here's an editorial that i wrote for a NY Times forum on the iraq occupation. it was longer, but the forum had a max length of 4000 characters. it forced me to pair things down a bit and get rid of unnecessary words. it's good - i need to learn to get to the point sooner...
a war for democracy?
i cannot understand, from a historical perspective, how the bush administration believes that by invading another country and pummelling it into submission it can create a setting fertile for democracy. does it plan on killing every "insurgent" or "rebel" it comes across? these people have families and friends. how much more likely is it that new insurgents will be created by the killing of the old ones?
we use words like ‘rebel’, ‘insurgent’, or even ‘terrorist’ as ways to dehumanise others and make them worthy of mortal retribution, but they are still people with families and stories about how they came to be where they are. in iraq, the reality is that people are killing people, but in the west, as long as we see them as less than righteous and our gas and shopping prices remain the same, we don't seem to mind. the conflict is "over there" with some backward fundamentalist towel-heads who need to be smacked upside the head to understand what a great thing democracy is.
what if america was invaded? what if china, russia and germany felt that the united states was evil and took unilateral action to shut down its program to manufacture weapons of mass destruction and free us from the rule of our war-mongering president. what if, as a result, most of the country was bombed and shot up until the infrastructure collapsed and foreign forces occupied us. would there be american resistance? absolutely. would we be labelled as insurgents and rebels by the occupying force? without a doubt. would we feel just cause to see the occupiers as invaders rather than liberators? more than likely. would we hate those who killed our families and friends? yes. so what is the difference between us and the people in iraq? why can't most americans see the other side of the story?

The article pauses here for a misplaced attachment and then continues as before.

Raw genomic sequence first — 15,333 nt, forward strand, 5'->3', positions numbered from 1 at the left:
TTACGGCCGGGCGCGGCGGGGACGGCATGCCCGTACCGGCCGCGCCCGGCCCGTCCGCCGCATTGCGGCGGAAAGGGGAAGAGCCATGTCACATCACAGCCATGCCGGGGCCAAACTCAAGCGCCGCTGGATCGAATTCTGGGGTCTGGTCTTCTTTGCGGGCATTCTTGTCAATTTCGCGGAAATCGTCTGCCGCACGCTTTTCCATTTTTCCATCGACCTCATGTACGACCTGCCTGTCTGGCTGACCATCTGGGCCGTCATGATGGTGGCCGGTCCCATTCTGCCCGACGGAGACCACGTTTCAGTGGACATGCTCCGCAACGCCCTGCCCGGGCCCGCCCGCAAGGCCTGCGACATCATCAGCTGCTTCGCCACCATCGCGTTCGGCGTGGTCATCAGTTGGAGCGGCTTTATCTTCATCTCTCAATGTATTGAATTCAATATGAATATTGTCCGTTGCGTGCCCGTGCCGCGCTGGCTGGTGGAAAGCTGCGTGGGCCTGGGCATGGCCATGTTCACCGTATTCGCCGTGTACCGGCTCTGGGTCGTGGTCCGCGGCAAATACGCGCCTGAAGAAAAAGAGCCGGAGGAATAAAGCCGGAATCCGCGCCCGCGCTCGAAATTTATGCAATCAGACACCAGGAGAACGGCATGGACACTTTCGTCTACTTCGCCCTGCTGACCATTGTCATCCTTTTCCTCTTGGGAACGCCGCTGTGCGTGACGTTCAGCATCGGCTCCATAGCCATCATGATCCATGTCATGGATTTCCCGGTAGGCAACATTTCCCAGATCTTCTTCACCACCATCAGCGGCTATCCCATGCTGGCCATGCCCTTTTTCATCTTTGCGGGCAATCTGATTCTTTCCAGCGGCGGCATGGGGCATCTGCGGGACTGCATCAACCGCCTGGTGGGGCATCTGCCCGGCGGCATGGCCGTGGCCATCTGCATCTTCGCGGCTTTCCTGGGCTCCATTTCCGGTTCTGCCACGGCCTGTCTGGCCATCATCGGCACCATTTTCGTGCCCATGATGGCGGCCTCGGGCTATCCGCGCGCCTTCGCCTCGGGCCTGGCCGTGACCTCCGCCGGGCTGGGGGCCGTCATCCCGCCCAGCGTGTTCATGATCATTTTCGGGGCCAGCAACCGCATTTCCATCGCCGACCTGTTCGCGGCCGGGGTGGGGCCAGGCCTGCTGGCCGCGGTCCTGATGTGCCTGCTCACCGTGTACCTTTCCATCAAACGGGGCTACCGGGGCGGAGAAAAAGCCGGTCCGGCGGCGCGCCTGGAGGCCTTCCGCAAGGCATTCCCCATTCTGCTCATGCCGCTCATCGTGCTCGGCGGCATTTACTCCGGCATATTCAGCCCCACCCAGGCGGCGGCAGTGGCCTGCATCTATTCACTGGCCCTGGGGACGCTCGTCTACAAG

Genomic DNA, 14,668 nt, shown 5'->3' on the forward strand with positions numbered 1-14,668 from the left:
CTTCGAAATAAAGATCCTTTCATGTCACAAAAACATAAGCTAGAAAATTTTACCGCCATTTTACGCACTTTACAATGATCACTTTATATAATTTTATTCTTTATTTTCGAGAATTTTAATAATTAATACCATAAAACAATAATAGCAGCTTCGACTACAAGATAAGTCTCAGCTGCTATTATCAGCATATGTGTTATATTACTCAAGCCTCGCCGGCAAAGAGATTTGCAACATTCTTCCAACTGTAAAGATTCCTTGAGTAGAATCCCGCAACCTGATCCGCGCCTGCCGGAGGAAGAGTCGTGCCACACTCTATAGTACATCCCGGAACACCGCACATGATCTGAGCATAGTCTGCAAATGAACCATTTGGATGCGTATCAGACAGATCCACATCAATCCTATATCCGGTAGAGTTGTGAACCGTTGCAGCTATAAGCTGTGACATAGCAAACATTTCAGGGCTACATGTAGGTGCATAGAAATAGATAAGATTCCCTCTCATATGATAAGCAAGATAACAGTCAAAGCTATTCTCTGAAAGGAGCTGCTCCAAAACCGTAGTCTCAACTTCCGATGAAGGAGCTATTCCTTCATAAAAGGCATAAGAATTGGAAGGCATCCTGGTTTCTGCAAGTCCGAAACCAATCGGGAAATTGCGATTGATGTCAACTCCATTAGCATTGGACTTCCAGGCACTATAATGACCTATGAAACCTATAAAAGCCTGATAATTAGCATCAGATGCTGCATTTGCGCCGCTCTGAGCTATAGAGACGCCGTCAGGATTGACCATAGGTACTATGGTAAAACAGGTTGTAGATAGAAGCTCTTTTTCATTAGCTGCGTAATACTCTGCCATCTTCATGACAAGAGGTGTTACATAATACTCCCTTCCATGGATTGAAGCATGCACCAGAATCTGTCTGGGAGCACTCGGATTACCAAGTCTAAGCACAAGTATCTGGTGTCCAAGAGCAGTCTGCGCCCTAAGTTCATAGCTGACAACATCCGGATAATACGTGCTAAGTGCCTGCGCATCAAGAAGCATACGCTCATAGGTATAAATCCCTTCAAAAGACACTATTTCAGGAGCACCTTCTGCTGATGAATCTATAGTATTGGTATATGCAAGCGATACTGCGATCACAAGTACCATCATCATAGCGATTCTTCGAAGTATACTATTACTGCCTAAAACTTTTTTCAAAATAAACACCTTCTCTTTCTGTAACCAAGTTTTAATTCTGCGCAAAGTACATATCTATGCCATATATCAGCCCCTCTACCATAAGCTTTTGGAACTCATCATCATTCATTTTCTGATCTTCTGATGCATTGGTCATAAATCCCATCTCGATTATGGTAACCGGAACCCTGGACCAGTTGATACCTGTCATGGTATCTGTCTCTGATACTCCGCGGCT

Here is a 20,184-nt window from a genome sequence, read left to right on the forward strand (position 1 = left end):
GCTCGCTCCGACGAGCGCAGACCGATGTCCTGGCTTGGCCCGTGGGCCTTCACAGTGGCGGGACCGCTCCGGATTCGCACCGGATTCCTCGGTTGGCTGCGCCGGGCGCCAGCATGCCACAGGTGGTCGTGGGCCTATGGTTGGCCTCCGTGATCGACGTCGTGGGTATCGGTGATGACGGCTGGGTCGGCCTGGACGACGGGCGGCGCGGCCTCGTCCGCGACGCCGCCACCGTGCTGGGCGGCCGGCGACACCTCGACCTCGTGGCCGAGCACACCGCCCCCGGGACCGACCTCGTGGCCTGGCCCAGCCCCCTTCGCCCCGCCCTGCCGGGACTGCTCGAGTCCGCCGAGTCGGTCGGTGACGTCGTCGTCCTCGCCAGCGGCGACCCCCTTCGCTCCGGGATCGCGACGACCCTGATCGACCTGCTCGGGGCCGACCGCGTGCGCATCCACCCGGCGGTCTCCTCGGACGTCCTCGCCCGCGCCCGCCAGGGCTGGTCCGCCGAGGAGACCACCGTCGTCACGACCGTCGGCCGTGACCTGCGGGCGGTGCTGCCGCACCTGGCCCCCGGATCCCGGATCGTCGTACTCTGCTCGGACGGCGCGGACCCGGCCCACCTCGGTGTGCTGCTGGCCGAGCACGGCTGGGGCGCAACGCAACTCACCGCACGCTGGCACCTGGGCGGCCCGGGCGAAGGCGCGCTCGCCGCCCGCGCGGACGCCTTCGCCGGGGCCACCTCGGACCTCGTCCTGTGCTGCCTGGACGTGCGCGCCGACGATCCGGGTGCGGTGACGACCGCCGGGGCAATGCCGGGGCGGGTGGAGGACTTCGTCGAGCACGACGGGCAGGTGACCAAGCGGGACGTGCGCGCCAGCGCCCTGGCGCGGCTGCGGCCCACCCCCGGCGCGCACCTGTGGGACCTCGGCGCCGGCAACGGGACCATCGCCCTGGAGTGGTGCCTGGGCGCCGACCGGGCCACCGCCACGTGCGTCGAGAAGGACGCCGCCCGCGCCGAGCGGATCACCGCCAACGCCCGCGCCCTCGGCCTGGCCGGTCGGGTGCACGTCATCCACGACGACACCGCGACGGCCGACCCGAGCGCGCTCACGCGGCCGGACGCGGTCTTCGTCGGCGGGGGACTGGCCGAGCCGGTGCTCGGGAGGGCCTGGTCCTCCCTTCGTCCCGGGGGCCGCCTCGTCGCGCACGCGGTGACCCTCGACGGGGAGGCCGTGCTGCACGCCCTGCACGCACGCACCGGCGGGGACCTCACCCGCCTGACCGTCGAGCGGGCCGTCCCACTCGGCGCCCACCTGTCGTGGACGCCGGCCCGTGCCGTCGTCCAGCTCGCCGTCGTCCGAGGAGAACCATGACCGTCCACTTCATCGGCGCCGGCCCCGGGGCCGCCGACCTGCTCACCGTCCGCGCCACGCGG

in the movie, "three kings" during the interrogation scene between mark wahlberg's character, troy, and the iraqi soldier, the soldier asks him how he would feel if he bombed and killed troy’s newborn daughter like the US bombed and killed the soldier's year-old son. troy answered, "worse than death."
many of the iraqi people have been bombed, shot, maimed and terrorised, their homes destroyed or damaged, their safety threatened or taken away completely, and their families fractured by death. their infrastructure barely functions, and they are being occupied by a force that does not understand them nor even like them. despite this, i still hear americans ask "why do they not feel grateful?"
if the expression of true democracy is "life, liberty, and the pursuit of happiness" then how can you create that with death, occupation and the destruction of stability? some might say that the end justifies the means, but others would reply that the means make who we are in the end.
the question is this: is the united states a true democracy that fosters freedom and cooperation through egalitarian means, or are we a self-serving nation with nationalistic imperatives that uses democracy as a storefront to sell our own agenda to the rest of the world?
before the invasion if iraq, i would have had a much more optimistic view. since then, however, the unilateral action taken by the US based on trumped up lies about WMD and the subsequent economic costs and loss of human lives as well as the thriving of terrorist networks and a reduction of world economic and political stability, i would say that the great democracy that was america is at least unwell, if not worse, a shadow of its former self.
my hope is that by establishing some discussion we can re-create the moderate milieu that bush’s administration has all but destroyed and re-establish a spirit of cooperation more characteristic of democracy. then rather than live in a world of polar opposites that undermine each other and wreak havoc through acts of destruction, we can work towards a world that has an enduring stability fostered by a sense of respect for human life and the sanctity of democratic principles.